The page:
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What Employers Need to Know About New Expanded FFCRA Leave

Apr 5, 2021

What Employers Need to Know About New Expanded FFCRA Leave
Paul Kramer

Paul Kramer

Director of Compliance

Shortly after the COVID-19 pandemic began, the Families First Coronavirus Response Act (FFCRA) was enacted, which mandated two new paid leaves for private employers with fewer than 500 employees and certain public employers:

  • A two-week emergency paid sick leave (EPSL) for employees unable to work or telework because of six COVID-19 associated reasons
  • Expanded FMLA Leave (EFML) to allow covered employees to take their 12 weeks of FMLA leave for school and day care closings linked to COVID-19, including 10 weeks of paid leave

These new paid leaves, for which companies could be reimbursed through a tax credit, expired on December 31, 2020. Nevertheless, the Consolidated Appropriations Act, 2021 (CAA) passed in late December and extended the tax credits available to employers choosing to provide EPSL and EFML through March 31, 2021.

On March 11, 2021, the American Rescue Plan Act of 2021 (Rescue Plan) was signed into law. The Rescue Plan expands and extends the refundable tax credits that covered employers may receive under the FFCRA for voluntarily providing paid COVID-19 related leave through September 30, 2021. Covered employers include those with fewer than 500 employees and certain federal, state, and local government employers.

The Rescue Plan also modified the FFCRA leave in the following ways, all of which took effect April 1, 2021:
 

1. New Bank of EPSL

The Rescue Plan provides that each employee’s two-week bank of EPSL (up to 80 hours) be reset on April 1, 2021 so that employers may continue to voluntarily provide EPSL and receive the tax credit.

2. New Qualifying Reasons for EPSL

Originally, under the FFCRA employees could take EPSL when they were:

  • Subject to a quarantine or isolation order
  • Advised to self-quarantine by a healthcare provider due to COVID-19
  • Experiencing symptoms of COVID-19 and seeking a medical diagnosis
  • Caring for an individual subject due to a quarantine or isolation order or who had been advised to self-quarantine
  • When their child’s school or place of care closed due to COVID-19

Under the Rescue Plan, employers now also receive tax credits for granting EPSL to employees who are:

  • Obtaining a COVID-19 immunization
  • Recovering from any injury, disability, illness, or condition related to the immunization
  • Seeking or awaiting diagnostic test results for, or a medical diagnosis of, COVID-19 when the employee has been exposed to COVID-19 or the employer requests the test or diagnosis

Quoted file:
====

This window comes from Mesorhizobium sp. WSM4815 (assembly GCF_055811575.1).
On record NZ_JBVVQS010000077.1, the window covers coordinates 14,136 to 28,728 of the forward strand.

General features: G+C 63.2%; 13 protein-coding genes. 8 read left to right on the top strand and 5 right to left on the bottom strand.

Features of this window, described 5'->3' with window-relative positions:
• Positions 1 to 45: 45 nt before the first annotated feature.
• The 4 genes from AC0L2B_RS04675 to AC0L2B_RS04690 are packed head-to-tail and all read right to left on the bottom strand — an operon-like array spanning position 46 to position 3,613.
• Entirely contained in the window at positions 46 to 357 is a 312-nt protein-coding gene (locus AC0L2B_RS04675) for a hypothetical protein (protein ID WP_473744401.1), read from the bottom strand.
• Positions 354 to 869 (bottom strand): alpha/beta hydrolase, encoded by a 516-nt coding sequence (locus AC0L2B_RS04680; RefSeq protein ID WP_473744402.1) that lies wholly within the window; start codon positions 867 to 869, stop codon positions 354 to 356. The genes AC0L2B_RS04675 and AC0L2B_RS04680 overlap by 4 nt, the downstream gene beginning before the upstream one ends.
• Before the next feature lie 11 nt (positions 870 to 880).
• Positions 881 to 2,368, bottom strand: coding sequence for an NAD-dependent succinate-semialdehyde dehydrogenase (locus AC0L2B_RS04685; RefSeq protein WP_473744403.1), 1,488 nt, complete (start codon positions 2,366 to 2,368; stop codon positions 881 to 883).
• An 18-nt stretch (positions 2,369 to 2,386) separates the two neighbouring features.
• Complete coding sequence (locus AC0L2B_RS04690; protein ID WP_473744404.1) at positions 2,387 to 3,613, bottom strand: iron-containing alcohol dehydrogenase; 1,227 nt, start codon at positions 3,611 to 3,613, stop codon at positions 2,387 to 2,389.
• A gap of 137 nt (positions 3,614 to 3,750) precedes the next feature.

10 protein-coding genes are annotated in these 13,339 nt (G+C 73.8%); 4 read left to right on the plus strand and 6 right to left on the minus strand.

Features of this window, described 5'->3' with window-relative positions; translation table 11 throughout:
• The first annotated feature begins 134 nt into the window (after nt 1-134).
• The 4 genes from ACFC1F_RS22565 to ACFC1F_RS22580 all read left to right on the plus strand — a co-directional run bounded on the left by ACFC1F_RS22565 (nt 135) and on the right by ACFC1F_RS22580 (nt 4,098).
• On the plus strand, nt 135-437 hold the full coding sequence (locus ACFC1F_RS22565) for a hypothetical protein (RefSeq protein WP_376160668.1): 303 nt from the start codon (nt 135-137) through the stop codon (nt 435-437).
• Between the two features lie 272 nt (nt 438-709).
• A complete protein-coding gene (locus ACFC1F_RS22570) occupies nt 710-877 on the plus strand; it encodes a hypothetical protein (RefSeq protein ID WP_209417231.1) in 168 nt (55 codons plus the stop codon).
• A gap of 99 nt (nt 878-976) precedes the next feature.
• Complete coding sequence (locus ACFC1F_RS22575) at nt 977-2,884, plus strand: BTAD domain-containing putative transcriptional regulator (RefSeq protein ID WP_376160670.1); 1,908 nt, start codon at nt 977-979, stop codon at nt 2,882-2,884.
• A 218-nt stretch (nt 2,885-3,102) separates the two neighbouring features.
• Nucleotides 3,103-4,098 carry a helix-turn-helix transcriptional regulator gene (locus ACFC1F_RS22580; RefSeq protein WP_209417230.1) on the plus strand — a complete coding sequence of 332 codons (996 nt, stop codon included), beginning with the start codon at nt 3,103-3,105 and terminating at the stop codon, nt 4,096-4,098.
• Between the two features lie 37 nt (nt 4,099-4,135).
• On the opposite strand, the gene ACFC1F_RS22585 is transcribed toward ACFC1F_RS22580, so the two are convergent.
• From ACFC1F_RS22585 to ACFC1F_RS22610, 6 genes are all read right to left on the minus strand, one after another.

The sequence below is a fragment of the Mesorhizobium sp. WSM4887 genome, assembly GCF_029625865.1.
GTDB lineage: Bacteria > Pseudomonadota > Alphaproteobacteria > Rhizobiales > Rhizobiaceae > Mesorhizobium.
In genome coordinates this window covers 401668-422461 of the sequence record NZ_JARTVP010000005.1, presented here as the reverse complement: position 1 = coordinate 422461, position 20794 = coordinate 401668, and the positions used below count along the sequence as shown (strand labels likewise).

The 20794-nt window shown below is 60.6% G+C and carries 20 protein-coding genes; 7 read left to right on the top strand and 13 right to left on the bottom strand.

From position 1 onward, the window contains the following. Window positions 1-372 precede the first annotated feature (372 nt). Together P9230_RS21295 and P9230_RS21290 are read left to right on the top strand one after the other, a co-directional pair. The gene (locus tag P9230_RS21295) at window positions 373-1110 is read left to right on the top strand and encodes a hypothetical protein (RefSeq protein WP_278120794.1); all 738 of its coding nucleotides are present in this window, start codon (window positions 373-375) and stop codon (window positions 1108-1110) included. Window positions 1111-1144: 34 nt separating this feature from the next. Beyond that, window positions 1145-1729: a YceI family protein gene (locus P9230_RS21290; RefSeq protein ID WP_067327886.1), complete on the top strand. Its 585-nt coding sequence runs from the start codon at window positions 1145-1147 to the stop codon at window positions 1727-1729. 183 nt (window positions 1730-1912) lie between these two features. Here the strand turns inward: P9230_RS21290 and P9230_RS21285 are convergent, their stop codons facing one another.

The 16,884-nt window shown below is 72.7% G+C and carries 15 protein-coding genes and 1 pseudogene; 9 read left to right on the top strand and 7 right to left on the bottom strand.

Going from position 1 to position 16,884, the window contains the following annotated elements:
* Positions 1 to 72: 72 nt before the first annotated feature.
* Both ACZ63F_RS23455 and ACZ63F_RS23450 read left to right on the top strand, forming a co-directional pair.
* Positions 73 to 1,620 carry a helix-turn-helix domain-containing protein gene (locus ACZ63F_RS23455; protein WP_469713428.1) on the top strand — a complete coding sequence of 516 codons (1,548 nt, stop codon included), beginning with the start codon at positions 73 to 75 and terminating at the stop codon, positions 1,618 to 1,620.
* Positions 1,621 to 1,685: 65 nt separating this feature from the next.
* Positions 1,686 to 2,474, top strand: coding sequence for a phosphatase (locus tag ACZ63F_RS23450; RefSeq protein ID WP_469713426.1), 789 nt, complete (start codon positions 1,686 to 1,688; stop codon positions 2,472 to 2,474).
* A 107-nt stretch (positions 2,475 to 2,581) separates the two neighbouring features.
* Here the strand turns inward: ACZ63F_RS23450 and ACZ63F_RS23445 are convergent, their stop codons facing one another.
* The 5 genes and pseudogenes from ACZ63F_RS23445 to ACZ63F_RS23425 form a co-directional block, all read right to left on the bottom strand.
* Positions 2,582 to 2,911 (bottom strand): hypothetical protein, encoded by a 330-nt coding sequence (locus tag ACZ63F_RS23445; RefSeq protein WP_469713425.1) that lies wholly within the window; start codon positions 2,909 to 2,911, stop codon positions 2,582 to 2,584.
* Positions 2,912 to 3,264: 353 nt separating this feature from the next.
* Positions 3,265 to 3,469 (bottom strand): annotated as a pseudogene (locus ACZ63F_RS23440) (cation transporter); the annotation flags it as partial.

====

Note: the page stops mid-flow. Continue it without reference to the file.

Again, employers are not required to grant paid leave for these new reasons, but a refundable tax credit is available if they do.

3. EFML Expansion

EFML and the associated tax credit were initially available only if employees were unable to work or telework to care for their child due to the unavailability of a child’s school or daycare caused by the pandemic. Under the Rescue Plan, employers may now claim the tax credit for EFML for all of the reasons for which an employee can take EPSL, including the two new reasons. In other words, the reasons for EPSL and EFML are now the same.

Further, the FFCRA originally provided that the first two weeks of EFML were unpaid, with the remaining 10 potential weeks of leave paid at 2/3 the employee’s regular rate, up to $200 per day and a maximum of $10,000. The Rescue Plan also removed the unpaid two-week provision and raised the aggregate maximum pay from $10,000 to $12,000; thus, up to 12 weeks of EFML is now paid.

4. Nondiscrimination Rule

A nondiscrimination rule was added, establishing that employers cannot claim the tax credit if paid leave provided to employees discriminates in favor of highly compensated employees, full-time employees, or employees with longer tenure. Employers cannot provide differing EPSL or EFML benefits to employees for these reasons.

Revise Policies to Remain Compliant

Employers providing EPSL and EFML should know about these changes and revise their policies accordingly. Moreover, many states and local jurisdictions have passed their own COVID-19 leaves that remain applicable. Covered employers must therefore comply not only with the FFCRA, but with state and local leave laws as well.

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